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Truss Inspection - what you should be doing 
(06-15-11)
news  /  recent news  /  Truss Inspection - what you should be doing

Damaged chord end
Damaged chord end indicates truss should be taken out of service

Diagonal member damaged by forklift
Diagonal member damaged by forklift

Every rental house and production facility knows how much work goes into testing and maintaining an inventory of lighting or sound equipment. Can any technician imagine sending equipment out for a show without first making sure it is working correctly? But how many users do the same thing for their truss? Before every use, truss needs to be inspected to make sure it is ready to be used. Even though it is metal, truss can be easily damaged when handled by a careless forklift driver, or when being shipped to a show.

So how often should truss be inspected, and what needs to be looked at during an inspection? For guidance on this subject you can turn to ANSI E1.2-2006 - Design, Manufacture, and Use of Aluminum Truss & Towers. This document was created by the PLASA (then ESTA) Technical Standards Program, Rigging Working Group. The manufacturer of your truss (and I'm sure you own nothing but the finest Total Structures hardware) should also be able to supply you with inspection guidelines for their product.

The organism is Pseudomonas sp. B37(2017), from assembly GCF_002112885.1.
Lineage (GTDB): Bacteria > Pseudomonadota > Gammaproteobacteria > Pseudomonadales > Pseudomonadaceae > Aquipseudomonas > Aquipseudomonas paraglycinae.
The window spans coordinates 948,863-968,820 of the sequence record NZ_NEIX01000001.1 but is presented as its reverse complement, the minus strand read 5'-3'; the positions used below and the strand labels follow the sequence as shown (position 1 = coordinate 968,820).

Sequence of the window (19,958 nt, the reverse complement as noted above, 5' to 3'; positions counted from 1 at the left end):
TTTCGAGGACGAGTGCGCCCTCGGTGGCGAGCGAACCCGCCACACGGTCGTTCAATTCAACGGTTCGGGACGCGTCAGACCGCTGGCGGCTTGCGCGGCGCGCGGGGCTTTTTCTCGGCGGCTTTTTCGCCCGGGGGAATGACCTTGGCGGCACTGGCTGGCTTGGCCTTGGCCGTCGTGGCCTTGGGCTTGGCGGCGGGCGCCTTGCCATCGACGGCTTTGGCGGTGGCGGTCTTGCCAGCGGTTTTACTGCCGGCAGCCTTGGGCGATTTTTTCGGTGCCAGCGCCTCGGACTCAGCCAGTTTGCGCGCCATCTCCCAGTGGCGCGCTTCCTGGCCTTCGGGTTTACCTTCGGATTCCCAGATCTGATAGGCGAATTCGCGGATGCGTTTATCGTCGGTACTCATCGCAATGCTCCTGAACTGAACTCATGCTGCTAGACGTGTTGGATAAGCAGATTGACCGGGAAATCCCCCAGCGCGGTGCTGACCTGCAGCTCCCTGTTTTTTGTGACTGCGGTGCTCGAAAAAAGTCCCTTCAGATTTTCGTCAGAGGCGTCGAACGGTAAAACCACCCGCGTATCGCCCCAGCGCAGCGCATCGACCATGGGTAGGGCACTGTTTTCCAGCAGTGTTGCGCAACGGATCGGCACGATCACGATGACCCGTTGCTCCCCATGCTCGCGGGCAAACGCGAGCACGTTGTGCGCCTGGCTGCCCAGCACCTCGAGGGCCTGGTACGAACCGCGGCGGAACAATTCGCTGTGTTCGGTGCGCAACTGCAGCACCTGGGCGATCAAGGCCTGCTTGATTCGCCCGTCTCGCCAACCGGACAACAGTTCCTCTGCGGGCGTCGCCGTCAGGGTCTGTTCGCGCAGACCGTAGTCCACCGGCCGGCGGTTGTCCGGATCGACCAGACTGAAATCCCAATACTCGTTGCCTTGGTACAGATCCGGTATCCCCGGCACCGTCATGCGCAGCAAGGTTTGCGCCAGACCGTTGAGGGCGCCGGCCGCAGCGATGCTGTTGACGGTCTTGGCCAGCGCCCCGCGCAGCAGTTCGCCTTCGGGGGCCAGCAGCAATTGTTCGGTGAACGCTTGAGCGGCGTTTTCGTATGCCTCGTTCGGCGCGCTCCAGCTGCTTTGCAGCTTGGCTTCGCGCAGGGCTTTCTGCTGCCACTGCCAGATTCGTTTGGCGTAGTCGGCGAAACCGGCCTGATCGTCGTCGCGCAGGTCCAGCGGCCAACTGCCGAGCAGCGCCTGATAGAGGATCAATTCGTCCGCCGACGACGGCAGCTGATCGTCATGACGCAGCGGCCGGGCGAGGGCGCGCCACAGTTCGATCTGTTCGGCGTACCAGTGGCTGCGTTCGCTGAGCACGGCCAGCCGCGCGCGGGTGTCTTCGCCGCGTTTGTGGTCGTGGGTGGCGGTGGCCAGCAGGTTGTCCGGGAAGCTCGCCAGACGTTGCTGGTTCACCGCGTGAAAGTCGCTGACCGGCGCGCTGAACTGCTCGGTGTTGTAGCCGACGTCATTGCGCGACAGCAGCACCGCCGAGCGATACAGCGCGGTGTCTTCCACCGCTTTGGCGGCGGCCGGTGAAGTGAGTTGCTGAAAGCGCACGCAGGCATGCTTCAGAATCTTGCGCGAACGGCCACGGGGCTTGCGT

Just like any production equipment, your truss should be given a visual inspection before every use. Check the truss for bent or broken members, dented chords, smashed chord ends, and general wear and tear. Small scratches are going to happen. If you have a gouge that is greater than 1/16" deep, then you may have a problem. Since most of the tubing used in truss has a wall thickness of 1/8", you can very quickly lose more than half of the wall thickness, compromising that member. Check for signs of misuse or mishandling. Did the last rental customer decide to use self-drilling screws to attach scenery to the truss chords? Did the hands drag the truss across a parking lot, grinding off the ends of your chords? Are there dimples in the chords from a C-clamp being tightened down without any protection? Any of these problems may render the truss unsafe to use.

Truss is pretty robust equipment. It isn't unusual to see pieces that are more than 10 years old in some company's inventories. With proper care and precaution this should be the norm, not the exception. As always, if you have any questions about what is safe and what should be given a closer look, contact your Total Structures sales rep for more guidance. 
 
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